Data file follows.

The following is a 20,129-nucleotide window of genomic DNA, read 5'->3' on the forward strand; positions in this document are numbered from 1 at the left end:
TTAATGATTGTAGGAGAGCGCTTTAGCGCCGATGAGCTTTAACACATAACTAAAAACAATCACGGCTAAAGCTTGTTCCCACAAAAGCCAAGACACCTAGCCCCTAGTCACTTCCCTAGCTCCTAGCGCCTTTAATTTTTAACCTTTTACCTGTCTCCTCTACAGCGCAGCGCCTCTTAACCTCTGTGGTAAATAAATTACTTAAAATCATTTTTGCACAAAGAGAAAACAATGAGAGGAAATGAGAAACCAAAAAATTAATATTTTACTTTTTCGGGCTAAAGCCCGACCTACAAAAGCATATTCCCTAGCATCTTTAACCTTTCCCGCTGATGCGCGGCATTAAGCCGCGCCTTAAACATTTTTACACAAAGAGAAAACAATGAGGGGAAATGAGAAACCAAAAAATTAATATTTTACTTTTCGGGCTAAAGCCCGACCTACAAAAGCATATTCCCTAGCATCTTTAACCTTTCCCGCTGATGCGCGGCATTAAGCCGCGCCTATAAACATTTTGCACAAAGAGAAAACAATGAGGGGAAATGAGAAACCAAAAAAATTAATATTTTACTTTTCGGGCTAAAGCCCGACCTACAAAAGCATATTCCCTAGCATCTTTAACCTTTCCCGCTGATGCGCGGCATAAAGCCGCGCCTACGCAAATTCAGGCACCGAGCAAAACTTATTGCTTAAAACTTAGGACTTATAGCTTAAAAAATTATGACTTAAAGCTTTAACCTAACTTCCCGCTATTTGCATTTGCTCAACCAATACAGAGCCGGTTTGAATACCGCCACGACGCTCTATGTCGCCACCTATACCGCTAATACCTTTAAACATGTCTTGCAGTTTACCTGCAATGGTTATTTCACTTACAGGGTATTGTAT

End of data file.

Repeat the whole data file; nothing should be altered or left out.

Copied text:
The following is a 20,129-nucleotide window of genomic DNA, read 5'->3' on the forward strand; positions in this document are numbered from 1 at the left end:
TTAATGATTGTAGGAGAGCGCTTTAGCGCCGATGAGCTTTAACACATAACTAAAAACAATCACGGCTAAAGCTTGTTCCCACAAAAGCCAAGACACCTAGCCCCTAGTCACTTCCCTAGCTCCTAGCGCCTTTAATTTTTAACCTTTTACCTGTCTCCTCTACAGCGCAGCGCCTCTTAACCTCTGTGGTAAATAAATTACTTAAAATCATTTTTGCACAAAGAGAAAACAATGAGAGGAAATGAGAAACCAAAAAATTAATATTTTACTTTTTCGGGCTAAAGCCCGACCTACAAAAGCATATTCCCTAGCATCTTTAACCTTTCCCGCTGATGCGCGGCATTAAGCCGCGCCTTAAACATTTTTACACAAAGAGAAAACAATGAGGGGAAATGAGAAACCAAAAAATTAATATTTTACTTTTCGGGCTAAAGCCCGACCTACAAAAGCATATTCCCTAGCATCTTTAACCTTTCCCGCTGATGCGCGGCATTAAGCCGCGCCTATAAACATTTTGCACAAAGAGAAAACAATGAGGGGAAATGAGAAACCAAAAAAATTAATATTTTACTTTTCGGGCTAAAGCCCGACCTACAAAAGCATATTCCCTAGCATCTTTAACCTTTCCCGCTGATGCGCGGCATAAAGCCGCGCCTACGCAAATTCAGGCACCGAGCAAAACTTATTGCTTAAAACTTAGGACTTATAGCTTAAAAAATTATGACTTAAAGCTTTAACCTAACTTCCCGCTATTTGCATTTGCTCAACCAATACAGAGCCGGTTTGAATACCGCCACGACGCTCTATGTCGCCACCTATACCGCTAATACCTTTAAACATGTCTTGCAGTTTACCTGCAATGGTTATTTCACTTACAGGGTATTGTAT